A big hug, a light touch

The best medicine

Hugs are supposed to be great. The best hugs are great. But are we too scared to give each other proper, heartfelt hugs?

How do you like yours?

I like huggers who hug gently but completely. A hug of kindness, from top to toe, long enough for the kindness to sink in. A gift of a hug, that gives energy and kindness and doesn’t take. A hug that doesn’t hurt or strangle. A hug that leaves me tingling with life. A hug I want to repeat…

A hug should be two-way, that gives and receives at the same time.

But a return hug should be received, not taken. Do you get the difference? Receiving the love or kindness from your hugger is allowing them to give; taking  from your hugger is a bit like a vampire sucking the life out of a victim.

‘Give me a hug’ is the cry of a needy person. “Let me give you a hug” is the offer of a generous soul.

Heartfelt hugs are life-affirming, kind and loving

The best hugs feel safe and warm, gentle but firm, kind, giving, open, no-strings, head to toe, wholehearted and heart-felt. The best hugs are  life-affirming, reviving, reassuring, generous, sharing, unconditional kindness.

Who’s your favourite hugger?

Who can you hug right now?


5 comments on “A big hug, a light touch

  1. Cate says:

    “You give the best hugs,” a friend told me when we were both still graduate students. I remember those turbulent years as nevertheless filled with friends and in fact the support of a community.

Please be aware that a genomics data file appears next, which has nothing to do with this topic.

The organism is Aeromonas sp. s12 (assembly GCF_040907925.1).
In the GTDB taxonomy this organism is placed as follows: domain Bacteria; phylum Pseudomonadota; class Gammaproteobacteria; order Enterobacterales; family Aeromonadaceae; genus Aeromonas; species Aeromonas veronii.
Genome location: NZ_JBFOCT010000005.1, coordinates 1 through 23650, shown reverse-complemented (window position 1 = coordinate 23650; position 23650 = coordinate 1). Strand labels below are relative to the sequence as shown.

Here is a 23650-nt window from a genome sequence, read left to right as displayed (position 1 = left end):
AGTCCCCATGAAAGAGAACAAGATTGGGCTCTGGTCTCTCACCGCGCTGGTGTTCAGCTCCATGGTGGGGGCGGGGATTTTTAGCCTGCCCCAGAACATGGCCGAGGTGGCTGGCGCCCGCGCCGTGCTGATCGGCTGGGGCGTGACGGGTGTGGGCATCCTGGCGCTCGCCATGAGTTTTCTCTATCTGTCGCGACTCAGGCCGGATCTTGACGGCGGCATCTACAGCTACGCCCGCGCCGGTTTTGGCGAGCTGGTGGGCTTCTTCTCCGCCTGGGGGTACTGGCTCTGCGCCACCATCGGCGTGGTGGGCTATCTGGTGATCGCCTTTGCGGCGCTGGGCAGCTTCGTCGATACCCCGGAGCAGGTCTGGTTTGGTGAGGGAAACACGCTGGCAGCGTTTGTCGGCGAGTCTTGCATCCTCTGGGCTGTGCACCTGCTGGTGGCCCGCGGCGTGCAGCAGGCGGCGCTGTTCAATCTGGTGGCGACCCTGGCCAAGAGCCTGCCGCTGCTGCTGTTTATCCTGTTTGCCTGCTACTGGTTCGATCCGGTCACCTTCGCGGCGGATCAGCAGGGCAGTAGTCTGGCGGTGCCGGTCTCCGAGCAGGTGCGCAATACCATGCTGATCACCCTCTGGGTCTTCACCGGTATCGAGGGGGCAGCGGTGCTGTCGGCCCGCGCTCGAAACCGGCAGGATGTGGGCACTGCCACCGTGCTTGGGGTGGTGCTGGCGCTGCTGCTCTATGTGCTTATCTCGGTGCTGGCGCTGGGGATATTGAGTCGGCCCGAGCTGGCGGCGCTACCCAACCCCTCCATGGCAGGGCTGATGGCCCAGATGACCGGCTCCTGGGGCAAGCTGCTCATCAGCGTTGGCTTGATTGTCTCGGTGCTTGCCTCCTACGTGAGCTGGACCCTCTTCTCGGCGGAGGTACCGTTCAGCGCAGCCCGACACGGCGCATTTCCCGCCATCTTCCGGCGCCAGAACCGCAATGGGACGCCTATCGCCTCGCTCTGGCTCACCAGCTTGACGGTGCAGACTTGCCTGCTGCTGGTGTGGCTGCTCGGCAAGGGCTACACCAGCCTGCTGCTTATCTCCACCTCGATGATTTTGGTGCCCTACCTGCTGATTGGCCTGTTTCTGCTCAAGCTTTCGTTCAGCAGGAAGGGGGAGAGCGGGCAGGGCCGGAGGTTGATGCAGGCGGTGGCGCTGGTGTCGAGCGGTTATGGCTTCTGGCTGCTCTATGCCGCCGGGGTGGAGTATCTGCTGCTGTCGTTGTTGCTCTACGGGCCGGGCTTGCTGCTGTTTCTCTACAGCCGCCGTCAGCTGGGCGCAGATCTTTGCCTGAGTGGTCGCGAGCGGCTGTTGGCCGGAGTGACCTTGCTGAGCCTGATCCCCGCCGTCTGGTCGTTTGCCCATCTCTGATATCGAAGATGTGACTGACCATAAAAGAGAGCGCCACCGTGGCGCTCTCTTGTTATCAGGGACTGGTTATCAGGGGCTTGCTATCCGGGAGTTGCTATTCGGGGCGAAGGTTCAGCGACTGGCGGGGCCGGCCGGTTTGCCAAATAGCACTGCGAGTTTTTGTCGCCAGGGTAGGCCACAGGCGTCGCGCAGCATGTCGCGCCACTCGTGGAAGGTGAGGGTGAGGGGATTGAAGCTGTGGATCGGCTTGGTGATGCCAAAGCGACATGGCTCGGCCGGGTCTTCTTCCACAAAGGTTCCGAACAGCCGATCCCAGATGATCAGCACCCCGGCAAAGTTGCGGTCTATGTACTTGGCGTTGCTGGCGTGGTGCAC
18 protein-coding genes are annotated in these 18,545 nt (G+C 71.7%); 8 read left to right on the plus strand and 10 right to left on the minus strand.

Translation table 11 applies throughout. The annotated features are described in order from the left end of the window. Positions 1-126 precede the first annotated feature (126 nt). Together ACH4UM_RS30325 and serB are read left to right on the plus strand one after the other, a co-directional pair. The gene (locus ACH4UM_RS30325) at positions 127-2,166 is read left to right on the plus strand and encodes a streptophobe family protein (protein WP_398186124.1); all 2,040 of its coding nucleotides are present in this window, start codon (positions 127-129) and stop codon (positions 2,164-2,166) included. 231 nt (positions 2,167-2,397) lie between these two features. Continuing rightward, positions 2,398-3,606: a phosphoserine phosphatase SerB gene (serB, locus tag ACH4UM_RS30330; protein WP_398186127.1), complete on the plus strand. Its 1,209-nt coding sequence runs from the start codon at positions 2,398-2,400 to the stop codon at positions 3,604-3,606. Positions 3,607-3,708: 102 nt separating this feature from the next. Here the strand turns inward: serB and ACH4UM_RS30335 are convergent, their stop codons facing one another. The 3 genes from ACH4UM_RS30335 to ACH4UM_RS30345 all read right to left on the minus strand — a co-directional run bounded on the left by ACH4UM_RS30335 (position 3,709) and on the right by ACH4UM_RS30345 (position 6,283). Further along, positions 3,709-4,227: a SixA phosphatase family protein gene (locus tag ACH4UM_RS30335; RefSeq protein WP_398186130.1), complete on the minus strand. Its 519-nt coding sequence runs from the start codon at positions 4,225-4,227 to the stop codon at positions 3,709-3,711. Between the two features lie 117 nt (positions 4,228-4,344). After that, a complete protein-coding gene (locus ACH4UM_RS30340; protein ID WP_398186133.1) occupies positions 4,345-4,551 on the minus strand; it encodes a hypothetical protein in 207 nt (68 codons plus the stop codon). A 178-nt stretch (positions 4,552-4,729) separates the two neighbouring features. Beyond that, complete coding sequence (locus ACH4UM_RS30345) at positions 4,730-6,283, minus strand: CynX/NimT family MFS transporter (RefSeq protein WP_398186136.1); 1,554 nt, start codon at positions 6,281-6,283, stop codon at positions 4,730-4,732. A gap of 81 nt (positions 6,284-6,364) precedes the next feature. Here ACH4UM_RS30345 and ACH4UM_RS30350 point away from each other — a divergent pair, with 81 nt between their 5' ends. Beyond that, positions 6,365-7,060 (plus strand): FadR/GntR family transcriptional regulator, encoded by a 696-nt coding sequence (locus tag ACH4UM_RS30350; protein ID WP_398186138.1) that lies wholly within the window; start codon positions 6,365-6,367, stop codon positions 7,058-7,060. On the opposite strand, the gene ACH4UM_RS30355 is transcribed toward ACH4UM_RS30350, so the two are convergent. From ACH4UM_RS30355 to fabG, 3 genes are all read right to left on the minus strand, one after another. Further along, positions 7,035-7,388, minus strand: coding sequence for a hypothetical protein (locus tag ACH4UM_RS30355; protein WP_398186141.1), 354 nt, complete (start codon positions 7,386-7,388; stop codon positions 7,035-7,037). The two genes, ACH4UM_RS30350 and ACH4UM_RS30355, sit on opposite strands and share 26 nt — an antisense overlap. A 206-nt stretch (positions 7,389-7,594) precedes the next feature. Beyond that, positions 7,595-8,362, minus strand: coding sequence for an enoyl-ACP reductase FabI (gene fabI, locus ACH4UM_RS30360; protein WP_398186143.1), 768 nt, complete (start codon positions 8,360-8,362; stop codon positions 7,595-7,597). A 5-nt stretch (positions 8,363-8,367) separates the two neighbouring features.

I meant every one of those hugs, and yet I had not come from any sort of naturally demonstrative or even warmly supportive family, and even what family I had was ravaged by a number of early deaths, rifts, and simple geographic separations.

    Somewhere along the line I put my guard up even more, and if I wouldn’t go back to the person I was during my student days, I miss the simple happiness (and moment of utter safety) a hug or a slow dance brought. I don’t know whether it’s some strange midlife austerity or too much time spent looking at the darker side of life, but I seem worlds removed from that today.

    On a happier note, I know better what a true friend is, and how family members can become friends, and friends family members.

    • Arabella says:

      Thanks, Cate. Good point about knowing more about friendship.
      I think lots of us lose the hugging habit at some stage. Some give the hug equivalent of an air kiss, which is far worse than no touch at all (to me). Air kisses and air hugs say to me “I’ll make the gesture for the sake of show but I don’t want to get any closer to you than I really have to”.
      My bad habit is to reciprocate the kiss or hug, so I’ll bear hug a bearhugger, and air kiss an airkisser. What I should do, really, is to give my kind of hug rather than returning theirs.

  2. Hugs are a good thing. I didn’t really start hugging a lot until I got an Italian son-in-law. The Italians hug all the time!

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